Debt, growth in question for east EU
A surge in portfolio inflows is flooding into emerging central Europe, although yield-hungry investors are picking solid policy and higher growth over countries still struggling to put the crisis behind them.
After deep contractions across the region, a two-speed recovery is underway, with countries boasting better debt fundamentals like Poland and the Czech Republic for the moment ahead of those who depend on foreign lending.
Investors are also dipping into countries like Hungary, but struggles by the new center-right Fidesz government to get its budget deficit under control mean it is lagging for now, along with fellow International Monetary Fund benefactor Romania.
"There has... been clear differentiation between the more robust and the weaker economies of the region," Goldman Sachs wrote in a research note on the region.
"We believe that the region's stronger economies -- namely, Poland, Turkey, Israel and the Czech Republic -- will be the first to see an acceleration in financial inflows both in debt and, increasingly, equity." Turkey and Israel are often grouped with emerging European markets.
Extremely easy monetary policy in the world's developing economies, including expectations the Fed will push ahead with more asset-buying, plus continued worries over debt in troubled euro zone countries like Greece and Ireland have helped push investors into these higher-yielding countries.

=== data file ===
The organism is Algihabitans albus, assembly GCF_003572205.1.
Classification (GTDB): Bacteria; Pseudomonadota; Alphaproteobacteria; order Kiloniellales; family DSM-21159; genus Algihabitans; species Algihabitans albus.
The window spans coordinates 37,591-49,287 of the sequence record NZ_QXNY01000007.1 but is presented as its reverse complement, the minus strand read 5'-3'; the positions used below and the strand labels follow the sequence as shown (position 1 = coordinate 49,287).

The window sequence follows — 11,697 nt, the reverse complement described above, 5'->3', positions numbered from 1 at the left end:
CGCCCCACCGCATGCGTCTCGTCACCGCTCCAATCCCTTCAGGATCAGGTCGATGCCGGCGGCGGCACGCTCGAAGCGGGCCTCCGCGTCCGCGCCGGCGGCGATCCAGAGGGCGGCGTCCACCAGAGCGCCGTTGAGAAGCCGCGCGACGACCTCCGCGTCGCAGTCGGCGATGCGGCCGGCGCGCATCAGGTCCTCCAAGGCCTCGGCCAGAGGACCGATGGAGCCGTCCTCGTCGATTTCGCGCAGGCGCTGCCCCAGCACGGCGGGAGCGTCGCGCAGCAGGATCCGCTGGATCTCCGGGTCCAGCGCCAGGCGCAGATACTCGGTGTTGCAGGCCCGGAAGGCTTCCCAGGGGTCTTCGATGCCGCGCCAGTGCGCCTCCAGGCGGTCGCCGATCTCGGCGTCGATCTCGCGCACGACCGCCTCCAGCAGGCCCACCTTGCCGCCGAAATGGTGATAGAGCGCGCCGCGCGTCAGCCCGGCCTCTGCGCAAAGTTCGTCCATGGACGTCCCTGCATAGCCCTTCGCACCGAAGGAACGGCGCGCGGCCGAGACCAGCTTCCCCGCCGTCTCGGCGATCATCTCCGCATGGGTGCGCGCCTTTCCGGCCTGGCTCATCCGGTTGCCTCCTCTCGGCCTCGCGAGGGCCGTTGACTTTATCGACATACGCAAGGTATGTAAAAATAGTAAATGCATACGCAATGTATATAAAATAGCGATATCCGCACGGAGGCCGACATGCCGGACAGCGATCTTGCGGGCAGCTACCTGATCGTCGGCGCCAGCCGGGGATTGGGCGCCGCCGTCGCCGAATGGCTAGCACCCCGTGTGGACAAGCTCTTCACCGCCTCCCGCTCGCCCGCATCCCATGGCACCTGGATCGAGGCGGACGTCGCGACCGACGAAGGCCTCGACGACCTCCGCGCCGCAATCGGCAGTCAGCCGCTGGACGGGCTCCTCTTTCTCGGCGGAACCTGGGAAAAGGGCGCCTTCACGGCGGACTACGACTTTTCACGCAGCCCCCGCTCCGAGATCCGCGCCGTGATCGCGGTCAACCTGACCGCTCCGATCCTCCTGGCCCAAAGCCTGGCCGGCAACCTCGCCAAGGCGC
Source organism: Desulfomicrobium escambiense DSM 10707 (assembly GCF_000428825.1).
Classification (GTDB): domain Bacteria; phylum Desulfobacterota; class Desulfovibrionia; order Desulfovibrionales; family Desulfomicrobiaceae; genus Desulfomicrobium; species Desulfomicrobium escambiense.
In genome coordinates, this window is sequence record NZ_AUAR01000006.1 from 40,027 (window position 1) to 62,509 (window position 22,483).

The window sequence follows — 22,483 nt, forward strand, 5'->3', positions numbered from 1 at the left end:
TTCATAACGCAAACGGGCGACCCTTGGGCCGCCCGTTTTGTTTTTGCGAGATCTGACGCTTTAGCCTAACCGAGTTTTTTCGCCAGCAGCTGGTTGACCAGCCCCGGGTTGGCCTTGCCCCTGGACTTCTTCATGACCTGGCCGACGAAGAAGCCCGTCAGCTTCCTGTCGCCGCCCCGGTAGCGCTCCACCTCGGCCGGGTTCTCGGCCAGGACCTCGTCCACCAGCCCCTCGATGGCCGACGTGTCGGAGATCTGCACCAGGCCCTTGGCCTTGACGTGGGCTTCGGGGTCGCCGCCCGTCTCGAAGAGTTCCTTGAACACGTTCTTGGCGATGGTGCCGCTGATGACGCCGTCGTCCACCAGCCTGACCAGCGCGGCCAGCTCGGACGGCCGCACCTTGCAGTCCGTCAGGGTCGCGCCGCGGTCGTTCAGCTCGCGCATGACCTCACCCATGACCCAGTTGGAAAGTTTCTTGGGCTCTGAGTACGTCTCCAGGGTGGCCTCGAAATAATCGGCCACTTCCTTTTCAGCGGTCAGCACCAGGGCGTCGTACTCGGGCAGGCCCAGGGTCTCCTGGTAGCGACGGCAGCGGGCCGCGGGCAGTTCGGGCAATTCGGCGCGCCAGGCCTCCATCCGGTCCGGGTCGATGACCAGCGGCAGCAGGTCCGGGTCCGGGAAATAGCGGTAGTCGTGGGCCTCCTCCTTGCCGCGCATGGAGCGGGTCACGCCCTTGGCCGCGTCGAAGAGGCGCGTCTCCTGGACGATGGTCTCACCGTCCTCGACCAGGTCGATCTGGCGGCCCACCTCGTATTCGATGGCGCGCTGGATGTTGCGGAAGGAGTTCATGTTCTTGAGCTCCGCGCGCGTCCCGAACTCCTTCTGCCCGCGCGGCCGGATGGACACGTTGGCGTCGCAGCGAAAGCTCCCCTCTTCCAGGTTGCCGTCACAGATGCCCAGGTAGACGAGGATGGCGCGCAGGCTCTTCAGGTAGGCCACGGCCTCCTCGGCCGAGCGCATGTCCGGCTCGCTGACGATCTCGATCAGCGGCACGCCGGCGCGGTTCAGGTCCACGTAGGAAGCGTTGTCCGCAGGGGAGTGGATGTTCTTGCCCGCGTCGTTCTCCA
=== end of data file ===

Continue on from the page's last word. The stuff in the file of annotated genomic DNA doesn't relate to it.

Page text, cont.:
But these new, more volatile, portfolio flows carry risks.
Having supplanted the greenfield projects, reinvested dividends, and bank lending that fueled export and consumer spending booms earlier this decade, they are more exposed to selloffs in the event of a Lehman-style global shock, which wiped 30 percent off the zloty's value versus the euro.
Regional pressures, from budget battles to whether Germany's exports will continue to fuel recovery, will also weigh.
More than a dozen policymakers, bankers and corporate officials will discuss this and other issues at the Reuters Central European Investment Summit in exclusive interviews in Vienna, Warsaw, London and New York from October 11 to October 13.
With slower growth and hard-to-escape ties to the EU's ailing periphery, Emerging Europe has lagged Asia and Latin America in luring investors, but that has picked up since July.
According to the Institute of International Finance, capital flows to Emerging Europe, including Turkey and Russia, are likely to triple to $180 billion this year, even if they remain at a third lower than the 2004-2008 average.
Boosted by the victory of an austerity-minded government and low national debt, the Czech crown has led the region since July, rising 7.4 percent versus the euro. Poland's zloty has climbed 4.28 percent and Warsaw's WIG index 12 percent.
[Source: By Michael Winfrey, Reuters, Economics Correspondent, Central Europe and the Balkans, 09Oct10]
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